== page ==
Last time I began with explaining the spirit and its connection to the spirit, mind, body continuum.  Today, I would like to look at the mind’s role in this threesome.

In my own spiritual journey I very quickly came up against the struggles of my mindThe great Apostle Paul once wrote, “For what I am doing, I do not understand. For what I will to do, that I do not practice; but what I hate, that I do.”[1] In essence we have two minds.  The mind that reacts and wants to do things that are unhealthy and irrational and the other mind that wants to do the just things, the compassionate things, the truthful things.  Think back to the time when you were a child and your mother told you not to touch the cookies before supper and when she wasn’t looking, or so you thought, you sneaked one.  This childhood behaviour is in every human being even if you are 100 years of age!

The more I sought to follow spiritual principles and sought to practice spiritual disciplines I found that there was a part of me that rejoiced and experienced the abundant life but there was another part that at times wanted to throw it away!  The rebel versus the saint!  Now some are just rebels and some are saints that have a rebel inside of them that is looking for some unhealthy action!

Though the words of Paul can be discussed in great depth, but suffice it for now to look at the mental/emotional struggles that is inherent in all human beings.  We want to do right, make the right choices – at least those that are self-aware do.

I found in my journey through life that I have repeatedly from time to time done what I hate, that I do!  In 1999 I decided, after a few years of soul searching, to go back to school to better myself.  While in my Master’s year I changed my course of studies to psychology.  I was not so conscious that I myself needed some help as I was conscious that my counselling abilities as a pastor was not very successful.  All I knew is that I wanted to be in a better position to help people.  Through the course of these studies I discovered that I needed some help myself – to better myself.  My wife once told me that studying psychology really helped me to be a more understanding person.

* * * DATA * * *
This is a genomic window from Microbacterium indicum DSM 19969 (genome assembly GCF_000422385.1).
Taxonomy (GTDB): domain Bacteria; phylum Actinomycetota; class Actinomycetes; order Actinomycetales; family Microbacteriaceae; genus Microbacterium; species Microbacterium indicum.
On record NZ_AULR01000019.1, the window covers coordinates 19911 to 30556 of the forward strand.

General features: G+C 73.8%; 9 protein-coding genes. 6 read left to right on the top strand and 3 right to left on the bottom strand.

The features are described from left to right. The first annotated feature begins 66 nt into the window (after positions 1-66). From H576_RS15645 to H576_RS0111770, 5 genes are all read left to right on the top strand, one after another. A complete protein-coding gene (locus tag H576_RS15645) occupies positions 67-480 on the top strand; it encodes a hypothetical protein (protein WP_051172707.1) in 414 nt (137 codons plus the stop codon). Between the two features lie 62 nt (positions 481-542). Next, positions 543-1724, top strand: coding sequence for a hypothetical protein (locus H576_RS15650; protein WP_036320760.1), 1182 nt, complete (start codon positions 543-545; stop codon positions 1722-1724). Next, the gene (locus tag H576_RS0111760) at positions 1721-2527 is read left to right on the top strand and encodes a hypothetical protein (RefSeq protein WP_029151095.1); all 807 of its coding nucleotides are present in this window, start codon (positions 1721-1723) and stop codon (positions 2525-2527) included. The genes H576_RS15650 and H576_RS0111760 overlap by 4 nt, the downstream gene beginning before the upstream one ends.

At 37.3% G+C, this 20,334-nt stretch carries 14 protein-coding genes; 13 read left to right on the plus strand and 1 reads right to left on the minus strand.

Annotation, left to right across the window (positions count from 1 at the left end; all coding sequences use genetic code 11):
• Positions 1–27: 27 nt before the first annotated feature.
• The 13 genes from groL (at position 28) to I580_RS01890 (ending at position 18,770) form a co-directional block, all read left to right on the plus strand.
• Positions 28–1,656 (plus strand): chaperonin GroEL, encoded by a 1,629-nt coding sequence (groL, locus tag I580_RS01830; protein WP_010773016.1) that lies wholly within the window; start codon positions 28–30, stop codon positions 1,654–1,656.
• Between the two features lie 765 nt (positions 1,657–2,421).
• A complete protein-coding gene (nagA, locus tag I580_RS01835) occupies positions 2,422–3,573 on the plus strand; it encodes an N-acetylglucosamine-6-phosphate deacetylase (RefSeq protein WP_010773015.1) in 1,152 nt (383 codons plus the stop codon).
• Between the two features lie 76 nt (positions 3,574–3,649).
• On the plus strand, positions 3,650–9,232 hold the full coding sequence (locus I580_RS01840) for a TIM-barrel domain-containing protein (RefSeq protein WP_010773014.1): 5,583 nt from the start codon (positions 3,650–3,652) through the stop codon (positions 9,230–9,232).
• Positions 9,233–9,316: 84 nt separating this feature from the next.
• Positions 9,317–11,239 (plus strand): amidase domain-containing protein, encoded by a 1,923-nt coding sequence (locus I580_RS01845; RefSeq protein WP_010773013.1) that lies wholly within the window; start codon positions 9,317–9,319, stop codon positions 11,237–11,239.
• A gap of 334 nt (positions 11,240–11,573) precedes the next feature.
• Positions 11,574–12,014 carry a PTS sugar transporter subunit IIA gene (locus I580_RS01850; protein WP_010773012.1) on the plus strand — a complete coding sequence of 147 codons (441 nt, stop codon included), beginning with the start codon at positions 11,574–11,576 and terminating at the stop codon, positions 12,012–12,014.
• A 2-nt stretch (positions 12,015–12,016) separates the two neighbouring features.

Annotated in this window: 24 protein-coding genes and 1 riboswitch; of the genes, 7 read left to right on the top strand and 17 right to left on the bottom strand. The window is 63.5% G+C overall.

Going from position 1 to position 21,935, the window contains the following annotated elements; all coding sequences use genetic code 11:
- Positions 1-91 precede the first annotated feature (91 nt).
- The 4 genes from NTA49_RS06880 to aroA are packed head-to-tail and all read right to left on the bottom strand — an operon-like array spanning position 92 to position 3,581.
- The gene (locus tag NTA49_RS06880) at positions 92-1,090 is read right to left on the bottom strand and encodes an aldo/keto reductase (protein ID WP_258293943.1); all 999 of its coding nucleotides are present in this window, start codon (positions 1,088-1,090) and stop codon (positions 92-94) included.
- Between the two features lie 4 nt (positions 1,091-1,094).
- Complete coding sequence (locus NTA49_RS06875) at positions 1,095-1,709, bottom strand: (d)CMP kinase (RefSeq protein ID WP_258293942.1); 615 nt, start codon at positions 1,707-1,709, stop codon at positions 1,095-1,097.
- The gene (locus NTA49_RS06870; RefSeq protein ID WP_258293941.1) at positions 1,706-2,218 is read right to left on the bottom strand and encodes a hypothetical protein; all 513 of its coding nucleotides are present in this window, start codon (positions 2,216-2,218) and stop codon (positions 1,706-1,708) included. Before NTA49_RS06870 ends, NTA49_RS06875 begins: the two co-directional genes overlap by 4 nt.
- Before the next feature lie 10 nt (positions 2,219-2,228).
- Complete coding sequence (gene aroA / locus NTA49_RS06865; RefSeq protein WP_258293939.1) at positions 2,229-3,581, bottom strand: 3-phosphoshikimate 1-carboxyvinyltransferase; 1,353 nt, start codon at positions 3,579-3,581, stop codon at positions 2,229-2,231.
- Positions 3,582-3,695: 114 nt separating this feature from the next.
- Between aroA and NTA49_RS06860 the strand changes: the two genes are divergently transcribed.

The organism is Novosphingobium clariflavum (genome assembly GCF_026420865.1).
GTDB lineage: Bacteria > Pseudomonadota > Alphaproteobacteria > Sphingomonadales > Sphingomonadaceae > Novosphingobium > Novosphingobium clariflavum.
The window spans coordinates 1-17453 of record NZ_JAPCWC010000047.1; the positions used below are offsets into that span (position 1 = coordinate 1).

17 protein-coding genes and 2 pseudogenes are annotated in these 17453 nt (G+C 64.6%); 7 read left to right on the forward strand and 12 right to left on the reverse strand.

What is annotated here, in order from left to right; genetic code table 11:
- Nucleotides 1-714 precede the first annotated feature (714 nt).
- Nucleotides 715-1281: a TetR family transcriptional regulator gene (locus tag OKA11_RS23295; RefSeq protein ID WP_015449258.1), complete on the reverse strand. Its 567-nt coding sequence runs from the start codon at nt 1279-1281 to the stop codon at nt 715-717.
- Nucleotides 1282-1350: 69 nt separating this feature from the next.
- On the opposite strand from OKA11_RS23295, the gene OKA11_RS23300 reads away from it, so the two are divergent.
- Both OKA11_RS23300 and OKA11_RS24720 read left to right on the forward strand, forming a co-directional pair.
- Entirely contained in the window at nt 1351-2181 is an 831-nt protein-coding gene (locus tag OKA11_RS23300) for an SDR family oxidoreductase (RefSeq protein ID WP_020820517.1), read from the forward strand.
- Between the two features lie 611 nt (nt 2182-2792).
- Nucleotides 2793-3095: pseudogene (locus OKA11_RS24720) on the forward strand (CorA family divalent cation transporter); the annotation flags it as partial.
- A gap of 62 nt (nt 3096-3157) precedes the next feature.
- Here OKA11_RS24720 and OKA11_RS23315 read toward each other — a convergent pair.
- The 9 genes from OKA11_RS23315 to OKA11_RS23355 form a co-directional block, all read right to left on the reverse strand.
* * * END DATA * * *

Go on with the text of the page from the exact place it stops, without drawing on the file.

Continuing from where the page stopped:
The two minds, unconscious (subconscious) and the conscious, involve spiritual and psychological elements to them.  On a psychological level the two minds, involve the two hemispheres of the brain.  The right hemisphere of the brain is the emotional side and the left hemisphere of the brain is the logical side.  Often when new clients come in they tell me about how they don’t understand why they are having their particular struggles and they believe they should be over it, or shouldn’t be thinking or feeling a particular way.  I tell them “It’s simple.  The right brain stores emotional information which is the part that feels, acts, and thinks in ways that our left brain says isn’t right.”